As a woman, a regular breast examination requires you to perform every time you get out of the shower. When you notice a lump around your breast, you need to get it checked out early. It may or may not be cancerous, but you need to have it checked out.
One of the reasons you may have that lump may be because of fibroadenomas. They can be pretty solid and scary at first, but they are noncancerous lumps. Below, you can get more info on fibroadenomas and how they can be effectively treated.
Overview of Fibroadenomas
These are some solid but noncancerous breast lumps that you can easily spot. They often occur in women that are between the age of 15 and 35. When you perform your breast-test examination, they will feel firm, smooth, and rubbery.
Fibroadenomas may also be well-shaped – and another peculiar aspect about them is that they are painless. You may feel like there’s a marble under your skin as it moves around when you examine it. And they can shrink or enlarge on their own, too.
As stated above, you can easily find these lumps when you perform breast-examination routines. Some of the symptoms that you are likely to experience are:
- Easily moved
- Round with distinct and smooth borders
- Firm and rubbery
You may still need expert advice to be sure when you feel any of these symptoms, as it may as well be something else.
The other thing you may need to look out for as a symptom of fibroadenomas is that they can be more than one. This can be in one breast or can be in both breasts. It would help if you didn’t panic when you notice there are many in your breasts.
Types of Fibroadenomas
There are a couple of fibroadenomas that you can have, and they are:
- Complex fibroadenomas – these possess changes like overgrowth of cells, and they can increase.
- Juvenile fibroadenomas – a common type of lump found in girls and adolescents – 10 -18 years old.
- Giant fibroadenomas – can grow larger than two inches. These need to be removed as they can replace other breast tissue.
- Phyllodes tumors – some of these tumors can become cancerous over time. These, too, need to be removed as soon as possible.
The idea of fibroadenomas is one that no one can place a finger on, what the leading cause can be. Most of the time, they are related to reproductive hormones. That’s why this condition is usually common during a woman’s reproductive years.
Treatment of Fibroadenoma
There are several forms of treatment when you have this condition. The treatments are divided into two, surgical and nonsurgical. In most cases, though, when you have a fibroadenoma, there’s no need to pursue any form of treatment.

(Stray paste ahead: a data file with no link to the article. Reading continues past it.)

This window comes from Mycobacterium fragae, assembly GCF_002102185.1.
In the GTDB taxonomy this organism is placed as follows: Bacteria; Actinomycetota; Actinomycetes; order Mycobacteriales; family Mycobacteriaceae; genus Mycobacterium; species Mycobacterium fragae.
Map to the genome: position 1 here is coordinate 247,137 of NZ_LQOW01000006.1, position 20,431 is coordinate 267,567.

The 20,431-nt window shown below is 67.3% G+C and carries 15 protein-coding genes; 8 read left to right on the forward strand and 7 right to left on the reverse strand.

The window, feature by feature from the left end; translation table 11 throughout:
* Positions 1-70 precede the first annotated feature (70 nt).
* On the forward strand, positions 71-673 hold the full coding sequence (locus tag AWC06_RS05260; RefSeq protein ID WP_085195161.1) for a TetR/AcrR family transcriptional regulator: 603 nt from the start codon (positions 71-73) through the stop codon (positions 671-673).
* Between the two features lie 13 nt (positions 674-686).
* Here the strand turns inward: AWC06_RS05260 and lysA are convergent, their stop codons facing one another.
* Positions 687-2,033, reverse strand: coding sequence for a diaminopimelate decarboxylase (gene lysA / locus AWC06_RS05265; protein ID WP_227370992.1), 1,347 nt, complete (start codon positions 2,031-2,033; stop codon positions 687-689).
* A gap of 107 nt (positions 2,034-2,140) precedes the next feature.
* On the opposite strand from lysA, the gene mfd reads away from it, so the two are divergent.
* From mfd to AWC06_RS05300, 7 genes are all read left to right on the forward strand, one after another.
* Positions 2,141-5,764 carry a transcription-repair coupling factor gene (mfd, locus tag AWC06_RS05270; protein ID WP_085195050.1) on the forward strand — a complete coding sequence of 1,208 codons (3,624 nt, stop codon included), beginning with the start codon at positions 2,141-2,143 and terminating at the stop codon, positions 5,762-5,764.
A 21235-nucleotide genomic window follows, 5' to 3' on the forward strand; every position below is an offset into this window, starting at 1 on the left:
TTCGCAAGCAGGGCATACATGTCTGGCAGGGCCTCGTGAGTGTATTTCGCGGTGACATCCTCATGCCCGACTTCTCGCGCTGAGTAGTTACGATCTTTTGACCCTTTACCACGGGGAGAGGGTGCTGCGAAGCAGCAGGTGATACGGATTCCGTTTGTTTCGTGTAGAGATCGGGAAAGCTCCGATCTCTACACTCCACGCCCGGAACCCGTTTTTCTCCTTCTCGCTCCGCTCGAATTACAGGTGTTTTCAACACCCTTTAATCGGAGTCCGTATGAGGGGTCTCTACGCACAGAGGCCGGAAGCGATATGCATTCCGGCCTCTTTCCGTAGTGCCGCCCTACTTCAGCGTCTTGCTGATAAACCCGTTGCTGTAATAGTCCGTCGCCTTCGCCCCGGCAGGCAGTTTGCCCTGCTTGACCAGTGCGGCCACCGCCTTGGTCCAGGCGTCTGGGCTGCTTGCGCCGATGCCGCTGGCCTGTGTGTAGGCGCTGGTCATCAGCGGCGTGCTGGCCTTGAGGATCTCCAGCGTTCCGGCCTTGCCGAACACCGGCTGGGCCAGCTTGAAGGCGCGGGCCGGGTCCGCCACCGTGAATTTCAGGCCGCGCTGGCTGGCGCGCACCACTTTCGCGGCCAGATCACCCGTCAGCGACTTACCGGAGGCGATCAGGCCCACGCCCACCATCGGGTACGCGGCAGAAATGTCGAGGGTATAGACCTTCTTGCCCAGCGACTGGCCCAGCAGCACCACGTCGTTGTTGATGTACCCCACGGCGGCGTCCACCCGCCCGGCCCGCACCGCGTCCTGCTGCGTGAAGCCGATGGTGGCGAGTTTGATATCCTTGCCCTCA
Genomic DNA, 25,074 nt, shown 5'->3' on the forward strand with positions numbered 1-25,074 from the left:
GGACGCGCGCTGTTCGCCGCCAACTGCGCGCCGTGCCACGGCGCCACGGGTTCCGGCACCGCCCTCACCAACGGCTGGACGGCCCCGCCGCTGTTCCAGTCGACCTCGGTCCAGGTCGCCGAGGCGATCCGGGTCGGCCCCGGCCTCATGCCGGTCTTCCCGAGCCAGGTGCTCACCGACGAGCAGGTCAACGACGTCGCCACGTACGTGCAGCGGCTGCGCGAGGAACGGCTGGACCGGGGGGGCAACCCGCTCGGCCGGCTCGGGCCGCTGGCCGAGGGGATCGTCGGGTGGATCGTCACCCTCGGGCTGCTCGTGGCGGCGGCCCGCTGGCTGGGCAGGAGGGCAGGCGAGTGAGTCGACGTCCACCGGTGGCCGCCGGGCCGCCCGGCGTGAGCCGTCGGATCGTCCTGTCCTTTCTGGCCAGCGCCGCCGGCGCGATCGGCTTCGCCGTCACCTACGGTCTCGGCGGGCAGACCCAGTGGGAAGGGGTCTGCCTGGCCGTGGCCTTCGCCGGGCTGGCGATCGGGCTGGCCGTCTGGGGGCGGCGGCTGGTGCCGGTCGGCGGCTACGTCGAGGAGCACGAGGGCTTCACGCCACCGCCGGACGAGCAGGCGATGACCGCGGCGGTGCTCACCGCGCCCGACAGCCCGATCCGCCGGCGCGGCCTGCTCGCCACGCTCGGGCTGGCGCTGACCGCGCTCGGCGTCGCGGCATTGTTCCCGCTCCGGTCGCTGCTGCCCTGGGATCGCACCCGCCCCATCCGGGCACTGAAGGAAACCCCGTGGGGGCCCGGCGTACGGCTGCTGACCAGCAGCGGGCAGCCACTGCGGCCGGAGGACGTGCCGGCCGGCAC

The doctor, after examination, will decide whether you need surgery or not. Some of the tests they’d have performed to reach this conclusion are clinical breast exams, biopsy, or imaging tests. You can click this link to find out more on why a doctor may recommend surgery. The two forms of surgeries that can be performed to remove a fibroadenoma are:
When you have had the surgery, that doesn’t mean that it’s the end. There are times when a few new ones may reoccur. If that happens, they need to be further assessed to determine if the lump can become cancerous.
You may not need surgery in most cases of fibroadenoma. If there needs to be managed, this is because there are several reasons to avoid surgery like:
- They can disappear on their own
- Surgery can distort the shape of the breast. The texture, too, is at risk of getting distorted after surgery.
- There are plenty of lumps, and they all appear stable. This is when there’s no change in size to the fibroadenoma.
This cause of action to avoid surgery should be one that the doctor recommends. This is when they feel there’s no need for it. But it’s also crucial to monitor the fibroadenoma with a regular visit to the doctor.
During these visits, the doctor performs breast ultrasounds to determine if there are changes to the appearance or size of the lump.
A lump may be a scary thing to find, but it’s not all gloom when you find one. It may simply be a fibroadenoma, which is quite manageable if it isn’t severe. Here is all you need to know about the condition and the best mode of action to treat the lump.